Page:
As you get older, comfortable walking speed declines, which impacts energy burned. At age 30, it was probably 3.4 mph; at age 60, it is 2.6 mph. Most people are walking as couples or families, and that tends to take the speed down another notch or two. Since the goal is 30 minutes of walking per day according to the popular press is what many people are doing, they probably are not going fast enough as well as not long enough.

Another set of factors is muscle strength and the condition of your joints. The less power you have, especially in the legs, the more you slow down during your walk. Simply put, you can’t brake effectively in the de-acceleration phase when you land. The same is true for bad joints, whether it be knees, hips, or feet. People notice the joint (S) and do slow down accordingly.

 

The exercise bottom line is relatively simple. 30 minutes of walking is not going to be near as good as 30 minutes of treadmill walking at a grade.

Walking for 30 minutes is better than nothing. But don’t be fooled into thinking this is the same as 45 minutes of “cardio” at a brisk pace at your former facility. Add time or add grade to get closer to what you need!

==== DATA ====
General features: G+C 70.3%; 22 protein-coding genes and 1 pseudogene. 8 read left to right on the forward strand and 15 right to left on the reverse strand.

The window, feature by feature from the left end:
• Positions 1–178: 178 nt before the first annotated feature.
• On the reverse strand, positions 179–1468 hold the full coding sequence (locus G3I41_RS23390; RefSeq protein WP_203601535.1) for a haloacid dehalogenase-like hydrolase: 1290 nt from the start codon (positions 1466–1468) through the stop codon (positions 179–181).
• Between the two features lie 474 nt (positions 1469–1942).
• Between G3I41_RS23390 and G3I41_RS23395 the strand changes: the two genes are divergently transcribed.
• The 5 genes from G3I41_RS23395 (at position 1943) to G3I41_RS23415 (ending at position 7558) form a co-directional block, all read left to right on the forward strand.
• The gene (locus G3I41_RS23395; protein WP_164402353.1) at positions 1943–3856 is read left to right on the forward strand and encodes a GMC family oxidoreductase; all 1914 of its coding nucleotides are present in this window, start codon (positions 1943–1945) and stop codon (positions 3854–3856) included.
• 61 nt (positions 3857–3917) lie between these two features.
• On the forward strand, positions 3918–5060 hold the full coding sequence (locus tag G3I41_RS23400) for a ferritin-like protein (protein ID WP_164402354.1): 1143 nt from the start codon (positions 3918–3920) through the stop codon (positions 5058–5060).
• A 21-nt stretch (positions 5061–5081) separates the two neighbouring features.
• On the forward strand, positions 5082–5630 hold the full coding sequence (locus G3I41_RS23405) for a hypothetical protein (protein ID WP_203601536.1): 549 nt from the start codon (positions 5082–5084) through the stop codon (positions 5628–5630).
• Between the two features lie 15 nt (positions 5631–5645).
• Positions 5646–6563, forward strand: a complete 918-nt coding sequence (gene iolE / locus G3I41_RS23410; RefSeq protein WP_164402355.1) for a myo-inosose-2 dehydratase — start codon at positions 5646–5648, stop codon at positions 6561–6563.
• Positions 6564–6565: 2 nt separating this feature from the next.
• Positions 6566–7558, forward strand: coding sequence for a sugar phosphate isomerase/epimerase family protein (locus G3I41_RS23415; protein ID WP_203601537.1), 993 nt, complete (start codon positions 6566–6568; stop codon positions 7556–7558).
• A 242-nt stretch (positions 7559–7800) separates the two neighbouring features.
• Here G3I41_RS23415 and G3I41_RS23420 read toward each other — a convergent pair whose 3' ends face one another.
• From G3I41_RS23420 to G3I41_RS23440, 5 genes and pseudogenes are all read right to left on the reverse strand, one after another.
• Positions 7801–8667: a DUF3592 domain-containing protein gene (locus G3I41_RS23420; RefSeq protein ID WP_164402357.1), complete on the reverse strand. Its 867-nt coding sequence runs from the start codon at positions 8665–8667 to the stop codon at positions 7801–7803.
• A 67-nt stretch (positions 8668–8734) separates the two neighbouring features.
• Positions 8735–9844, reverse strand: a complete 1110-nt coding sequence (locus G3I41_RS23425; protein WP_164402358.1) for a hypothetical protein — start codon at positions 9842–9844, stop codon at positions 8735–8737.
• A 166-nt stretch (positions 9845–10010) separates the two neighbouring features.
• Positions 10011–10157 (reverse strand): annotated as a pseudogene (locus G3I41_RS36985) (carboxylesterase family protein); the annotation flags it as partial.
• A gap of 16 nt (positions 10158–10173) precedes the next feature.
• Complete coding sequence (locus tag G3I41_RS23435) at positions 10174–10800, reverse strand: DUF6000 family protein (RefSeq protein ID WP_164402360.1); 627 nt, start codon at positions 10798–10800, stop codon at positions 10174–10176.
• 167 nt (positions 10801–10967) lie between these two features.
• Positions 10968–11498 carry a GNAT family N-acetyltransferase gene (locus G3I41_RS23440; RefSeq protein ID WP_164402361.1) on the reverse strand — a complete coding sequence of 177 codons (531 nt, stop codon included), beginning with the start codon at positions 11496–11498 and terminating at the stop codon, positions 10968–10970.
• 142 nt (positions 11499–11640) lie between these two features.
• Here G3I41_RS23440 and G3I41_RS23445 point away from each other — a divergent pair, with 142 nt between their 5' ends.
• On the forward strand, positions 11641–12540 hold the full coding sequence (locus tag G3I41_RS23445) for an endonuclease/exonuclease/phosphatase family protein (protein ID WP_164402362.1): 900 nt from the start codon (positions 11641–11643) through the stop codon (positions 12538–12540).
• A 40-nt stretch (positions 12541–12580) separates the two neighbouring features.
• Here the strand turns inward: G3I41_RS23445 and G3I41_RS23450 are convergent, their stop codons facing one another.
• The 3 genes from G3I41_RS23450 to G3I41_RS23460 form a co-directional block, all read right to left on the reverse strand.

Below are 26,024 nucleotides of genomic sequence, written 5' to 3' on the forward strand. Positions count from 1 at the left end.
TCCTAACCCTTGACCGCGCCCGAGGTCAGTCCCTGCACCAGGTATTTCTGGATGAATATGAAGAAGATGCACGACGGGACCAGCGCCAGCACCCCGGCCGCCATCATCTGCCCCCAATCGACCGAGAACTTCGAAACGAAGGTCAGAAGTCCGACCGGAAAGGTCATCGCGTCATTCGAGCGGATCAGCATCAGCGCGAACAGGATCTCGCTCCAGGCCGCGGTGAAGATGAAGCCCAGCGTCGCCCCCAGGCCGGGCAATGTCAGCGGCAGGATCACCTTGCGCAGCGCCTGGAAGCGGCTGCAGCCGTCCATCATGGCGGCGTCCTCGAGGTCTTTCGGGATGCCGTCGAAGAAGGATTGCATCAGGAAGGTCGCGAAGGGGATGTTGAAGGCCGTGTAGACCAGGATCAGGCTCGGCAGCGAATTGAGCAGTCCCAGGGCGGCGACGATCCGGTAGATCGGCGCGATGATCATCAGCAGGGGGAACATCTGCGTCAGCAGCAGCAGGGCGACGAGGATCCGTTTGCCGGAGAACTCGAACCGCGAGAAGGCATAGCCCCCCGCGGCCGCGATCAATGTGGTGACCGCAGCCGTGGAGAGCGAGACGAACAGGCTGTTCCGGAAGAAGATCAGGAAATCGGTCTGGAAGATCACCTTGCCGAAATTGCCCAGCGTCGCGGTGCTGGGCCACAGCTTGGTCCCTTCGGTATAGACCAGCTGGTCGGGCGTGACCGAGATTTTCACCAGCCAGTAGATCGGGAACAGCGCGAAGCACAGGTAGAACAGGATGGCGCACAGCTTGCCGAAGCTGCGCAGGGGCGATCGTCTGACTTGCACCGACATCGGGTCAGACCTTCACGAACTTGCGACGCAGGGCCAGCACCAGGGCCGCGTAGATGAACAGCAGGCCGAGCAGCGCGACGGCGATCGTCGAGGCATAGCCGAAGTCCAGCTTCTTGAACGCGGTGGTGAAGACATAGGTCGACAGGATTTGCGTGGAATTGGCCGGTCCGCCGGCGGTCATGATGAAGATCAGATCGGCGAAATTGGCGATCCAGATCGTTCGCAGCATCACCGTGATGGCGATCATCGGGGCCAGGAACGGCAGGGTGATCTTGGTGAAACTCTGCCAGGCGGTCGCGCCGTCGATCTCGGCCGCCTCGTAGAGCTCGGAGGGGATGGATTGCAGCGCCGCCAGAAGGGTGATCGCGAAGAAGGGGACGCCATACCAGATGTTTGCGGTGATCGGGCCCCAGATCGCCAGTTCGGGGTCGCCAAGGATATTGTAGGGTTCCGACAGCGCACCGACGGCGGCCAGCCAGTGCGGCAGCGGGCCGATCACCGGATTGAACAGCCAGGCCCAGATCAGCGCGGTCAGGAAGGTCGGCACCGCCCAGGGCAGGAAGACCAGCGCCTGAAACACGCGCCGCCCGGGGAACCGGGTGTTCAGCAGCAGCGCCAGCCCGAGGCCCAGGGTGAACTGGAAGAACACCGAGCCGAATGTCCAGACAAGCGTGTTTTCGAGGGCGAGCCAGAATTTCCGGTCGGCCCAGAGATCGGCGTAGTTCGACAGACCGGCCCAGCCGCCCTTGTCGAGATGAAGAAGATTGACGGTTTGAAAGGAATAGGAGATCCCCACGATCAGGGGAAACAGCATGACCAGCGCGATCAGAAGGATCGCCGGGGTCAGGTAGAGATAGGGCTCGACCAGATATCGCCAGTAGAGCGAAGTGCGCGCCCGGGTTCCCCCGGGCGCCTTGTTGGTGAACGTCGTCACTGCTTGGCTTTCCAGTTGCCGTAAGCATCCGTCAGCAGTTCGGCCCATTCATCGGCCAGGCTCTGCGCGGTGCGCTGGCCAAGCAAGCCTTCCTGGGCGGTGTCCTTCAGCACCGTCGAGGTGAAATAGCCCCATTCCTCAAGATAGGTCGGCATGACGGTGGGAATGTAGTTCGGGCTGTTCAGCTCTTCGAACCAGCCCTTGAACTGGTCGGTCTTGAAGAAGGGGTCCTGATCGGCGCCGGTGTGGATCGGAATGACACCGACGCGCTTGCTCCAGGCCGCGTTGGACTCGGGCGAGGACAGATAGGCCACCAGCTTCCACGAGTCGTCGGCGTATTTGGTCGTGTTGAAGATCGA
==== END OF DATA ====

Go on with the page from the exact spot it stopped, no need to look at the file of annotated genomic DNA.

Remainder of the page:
Neil Wolkodoff

References

Cunha FA, Catalão RP, Midgley AW, Gurgel J, Porto F, Farinatti PT. Do the speeds defined by the American College of Sports Medicine metabolic equation for running produce target energy expenditures during isocaloric exercise bouts?. Eur J Appl Physiol. 2012;112(8):3019–3026.

Franz JR, Kram R. The effects of grade and speed on leg muscle activations during walking. Gait Posture. 2012;35(1):143–147.

Hall C, Figueroa A, Fernhall B, Kanaley JA. Energy expenditure of walking and running: comparison with prediction equations. Med Sci Sports Exerc. 2004;36(12):2128–2134.